I’ll confess, the prospect of imperfection after years of the need to be perfect is not in the least enticing. It’s hard pretending that I want to be anything less than perfect most all of the time. As I said, I learned at a young age that perfection was required for love, safety, and survival. However, perfection isn’t real; I don’t want to be real, I want to survive; please don’t let my humanity show. I think this reflects too much of my prayer life.

Yet, imperfection is real. Who of us — myself especially it seems — is anything more than just that: imperfect? It’s so easy to edit, apply the right filters, and ignore the ugly so that everyone thinks I am perfect. Social media makes this near-effortless. Those gorgeous vacation photos, the staged pictures with friends. What about the morning I forgot my badge for the office and had to wait around until I was allowed into the building? That really happened to me not too long ago. What about the time I raised my voice at my wife? Nowhere to be found on social media. What about the time I spent at work worrying that I couldn’t learn a new coding framework, so I put off the work? Uh, yeah. I’d be willing to say that I don’t want at least 80% of my life on social media. And I’d say that 80% isn’t far from the moments I consider less than perfect.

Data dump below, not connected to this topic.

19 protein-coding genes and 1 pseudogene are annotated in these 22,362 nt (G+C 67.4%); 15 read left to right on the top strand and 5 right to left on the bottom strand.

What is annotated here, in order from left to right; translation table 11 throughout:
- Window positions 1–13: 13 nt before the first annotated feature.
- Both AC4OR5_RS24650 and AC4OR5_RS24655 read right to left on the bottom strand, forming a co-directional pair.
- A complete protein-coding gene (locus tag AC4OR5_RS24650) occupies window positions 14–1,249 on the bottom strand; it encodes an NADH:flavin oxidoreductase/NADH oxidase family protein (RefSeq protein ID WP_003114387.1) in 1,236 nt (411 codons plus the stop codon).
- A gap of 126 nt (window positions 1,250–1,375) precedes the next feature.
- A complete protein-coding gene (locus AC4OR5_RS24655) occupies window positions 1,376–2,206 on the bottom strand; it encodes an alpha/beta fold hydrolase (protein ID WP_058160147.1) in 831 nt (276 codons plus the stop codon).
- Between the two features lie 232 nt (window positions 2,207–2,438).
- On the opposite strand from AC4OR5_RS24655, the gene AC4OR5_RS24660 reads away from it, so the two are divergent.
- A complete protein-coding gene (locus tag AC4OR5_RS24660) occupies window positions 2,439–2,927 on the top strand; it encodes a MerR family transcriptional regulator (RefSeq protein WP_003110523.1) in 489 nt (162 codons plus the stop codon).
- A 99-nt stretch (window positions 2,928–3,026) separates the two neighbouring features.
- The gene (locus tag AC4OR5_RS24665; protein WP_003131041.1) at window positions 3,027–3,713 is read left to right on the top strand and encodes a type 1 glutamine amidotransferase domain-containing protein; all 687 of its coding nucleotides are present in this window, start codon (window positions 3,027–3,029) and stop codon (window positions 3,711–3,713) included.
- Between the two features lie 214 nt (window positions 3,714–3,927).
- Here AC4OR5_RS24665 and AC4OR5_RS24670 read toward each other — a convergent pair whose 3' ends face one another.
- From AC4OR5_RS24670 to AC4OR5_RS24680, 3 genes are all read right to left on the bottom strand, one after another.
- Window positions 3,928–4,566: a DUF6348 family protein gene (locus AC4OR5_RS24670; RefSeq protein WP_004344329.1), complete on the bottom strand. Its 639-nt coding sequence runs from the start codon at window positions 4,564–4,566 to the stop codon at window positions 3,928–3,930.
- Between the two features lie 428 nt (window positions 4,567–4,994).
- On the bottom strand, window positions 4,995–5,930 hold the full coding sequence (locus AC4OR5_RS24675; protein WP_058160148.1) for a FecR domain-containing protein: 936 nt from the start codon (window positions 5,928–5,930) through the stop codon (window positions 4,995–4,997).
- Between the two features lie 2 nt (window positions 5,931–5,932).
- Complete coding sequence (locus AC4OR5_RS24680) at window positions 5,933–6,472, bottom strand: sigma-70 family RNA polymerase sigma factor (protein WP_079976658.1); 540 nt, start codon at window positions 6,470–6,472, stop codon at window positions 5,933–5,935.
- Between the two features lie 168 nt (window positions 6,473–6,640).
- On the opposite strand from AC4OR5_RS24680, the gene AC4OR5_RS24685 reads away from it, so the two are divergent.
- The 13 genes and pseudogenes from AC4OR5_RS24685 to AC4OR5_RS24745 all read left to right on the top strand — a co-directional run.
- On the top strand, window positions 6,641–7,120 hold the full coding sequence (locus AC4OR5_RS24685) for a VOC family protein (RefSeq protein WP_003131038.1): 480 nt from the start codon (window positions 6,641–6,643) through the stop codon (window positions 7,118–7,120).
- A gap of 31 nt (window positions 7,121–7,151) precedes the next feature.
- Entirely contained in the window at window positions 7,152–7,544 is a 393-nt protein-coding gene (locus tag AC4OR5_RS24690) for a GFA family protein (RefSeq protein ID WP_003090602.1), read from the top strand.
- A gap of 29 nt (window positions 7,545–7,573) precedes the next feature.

“Christ died for men precisely because men are not worth dying for; to make them worth it.” — C.S. Lewis

Imperfection is beautiful. I came across the above C.S. Lewis quote earlier today and I think it encapsulates this point. My imperfection is in my DNA. Intrinsically, I know this. But I struggle against this reality. God doesn’t. From before time, God knew and loved me not in spite of my imperfection. He did not enter into time and space, He did not become human to eradicate my imperfection or your imperfection. No, He came so that our imperfection didn’t separate His beloved children from Himself. Jesus came to show us that our imperfection wasn’t to be hidden, but rather that God cherished the individuality of each of us so much that He was literally willing to stop at nothing to spend all eternity loving us along with our imperfection.

Imperfection is human. “No one is righteous,” said Paul quoting Psalms — in more places than one! Look at Psalm 14. Then again at Psalm 53. Put another way, there is no one who attains perfection. I think this includes me. And the rest of humanity. Who do you know is perfect? I can’t think of anyone. Yet, I compare myself against the specter of perfection. Where is it? If I’m honest, the connections I’ve typically made have been about normalizing imperfection that I’ve shared with another. It is my struggles — the very imperfection that makes me more real than my shallow Instagram account — and when I have been able to share them that have established and grown the relationships I value most today. But I still fight against this perceived weakness; I long for perfection.

Imperfection is broken. Perhaps once we get to heaven we will be given perfection. Maybe. I believe that the idea of imperfection as broken both to be truth and the greatest lie I have ever dared believe. I think there is a lot of imperfection that doesn’t have to be in this world. I think there is a lot of ugliness that most all could agree is merely unnecessary. However, it is madness to chase perfection today. Or tomorrow. Who am I trying to impress? What am I trying to achieve? Is accepting God’s love, strength, grace, mercy, is that not enough? Forever? What more is there? What more do I want, do I strive after? Who or what am I trying to be better than?